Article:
When damage is built on a relatively more intact foundation, I think some additional emotions come into the picture. Anger at the caregiver’s failure is more of a factor. That entails more issues. There may be fear of expressing anger, which can result in self-directed aggression or identification with the aggressor, such that an attitude of self-criticism is adopted. Alternative soothing and sensations may be discovered as substitutes for love,  becoming compulsions later.

Perhaps most significantly, with greater cognitive development, the child may become sensitized to the threat of hopelessness or helplessness. As children in troubled circumstances become aware or believe that they bear sole responsibility for their own and siblings survival, they also react to the possibility of not having the resources to succeed. Even unconsciously, this equates to loss of hope and may be warded off at great cost. What if my primary caregiver is not capable? Fear of the experience of hopelessness can be held off by denial or bravado. "I can handle anything." When such denials last into adulthood they can contaminate conscious thinking and become a block to adult acceptance. Acceptance of what can't be fixed (and is therefore hopeless), is painful beyond present reality. This is one reason why clients who have experienced childhood deprivation and abuse may have great trouble accepting that they have survived childhood and that they now have the necessary equipment to navigate their world. To them, it feels like childhood must be repeated and repaired rather than left behind. 

Lack of internalized connection vs. not accepting what wasn’t?

At this point, it may be hard to tell whether the need to be convinced of the therapist's caring comes from missing internalizations in the earliest years or the intolerability of facing and accepting a past associated with fear of ultimate hopelessness. To me, experiences like the reader’s of not existing in the therapist’s mind are among likely indicators of early internalizations that never happened or that were not very solid and have been disrupted under stress. At the very least, it is worth asking how much we are dealing with failure to internalize love vs. seeking to undo early pain and the dread of hopelessness.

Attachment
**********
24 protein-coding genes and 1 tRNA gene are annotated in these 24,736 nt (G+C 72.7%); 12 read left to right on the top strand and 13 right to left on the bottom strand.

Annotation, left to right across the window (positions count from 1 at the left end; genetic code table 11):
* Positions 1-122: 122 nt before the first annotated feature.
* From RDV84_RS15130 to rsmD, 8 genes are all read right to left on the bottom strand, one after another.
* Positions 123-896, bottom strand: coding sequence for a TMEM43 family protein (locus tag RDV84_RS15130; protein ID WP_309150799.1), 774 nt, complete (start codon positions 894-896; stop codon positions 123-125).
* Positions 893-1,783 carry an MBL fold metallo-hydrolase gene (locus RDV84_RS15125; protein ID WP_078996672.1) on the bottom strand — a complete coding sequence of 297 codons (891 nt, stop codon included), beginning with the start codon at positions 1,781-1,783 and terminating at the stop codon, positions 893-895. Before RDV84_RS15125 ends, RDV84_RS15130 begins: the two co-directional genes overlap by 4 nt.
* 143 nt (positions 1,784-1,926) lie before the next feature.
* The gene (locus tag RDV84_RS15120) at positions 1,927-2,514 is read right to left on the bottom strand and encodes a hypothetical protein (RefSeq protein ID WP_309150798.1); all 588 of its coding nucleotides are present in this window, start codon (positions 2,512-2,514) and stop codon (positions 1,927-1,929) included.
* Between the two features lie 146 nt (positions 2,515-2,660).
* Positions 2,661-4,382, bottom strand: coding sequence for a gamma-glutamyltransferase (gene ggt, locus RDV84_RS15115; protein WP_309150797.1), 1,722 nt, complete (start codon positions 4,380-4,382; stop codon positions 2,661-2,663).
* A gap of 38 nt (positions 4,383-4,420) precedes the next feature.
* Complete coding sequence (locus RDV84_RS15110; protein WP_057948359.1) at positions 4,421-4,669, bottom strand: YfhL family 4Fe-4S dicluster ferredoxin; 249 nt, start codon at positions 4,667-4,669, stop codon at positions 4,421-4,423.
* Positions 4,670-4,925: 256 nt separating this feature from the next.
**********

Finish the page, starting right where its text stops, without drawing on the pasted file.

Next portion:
What conditions promote internalization and healing?

Genuine caring on the part of the therapist seems to be a necessary but perhaps not sufficient requirement for trust to be built. Without trust, it is hard to expect the client to embark on the emotional risk taking involved in accepting connection and internalizing it. Furthermore, without a genuine connection, there is nothing to internalize. The conditions for acceptance are not very different. Acceptance also involves a significant emotional risk. Emerging from denial of the experience of hopelessness is no less frightening than a child with limited understanding having to face death or annihilation. The client must be ready to face hopelessness and loss of what was experienced as necessary for life, even when those fears have been held out of consciousness. There needs to be a place safe enough and emotionally supportive enough to undertake the painful process of accepting aspects of primal love that can not be replaced and losses that must be written off.

Perhaps a way to summarize is that, in my current view, holding back on genuine connection and caring does little to help, and tends to limit progress in the areas discussed, involving early developmental problems. On the other hand, as the reader says, “how flexible and creative she’s been in doing this.” There are many ways that real feeling and connection can be communicated without losing sight of potential harm.

Jeffery Smith MD

 Photo by Lucas Sankey on Unsplash.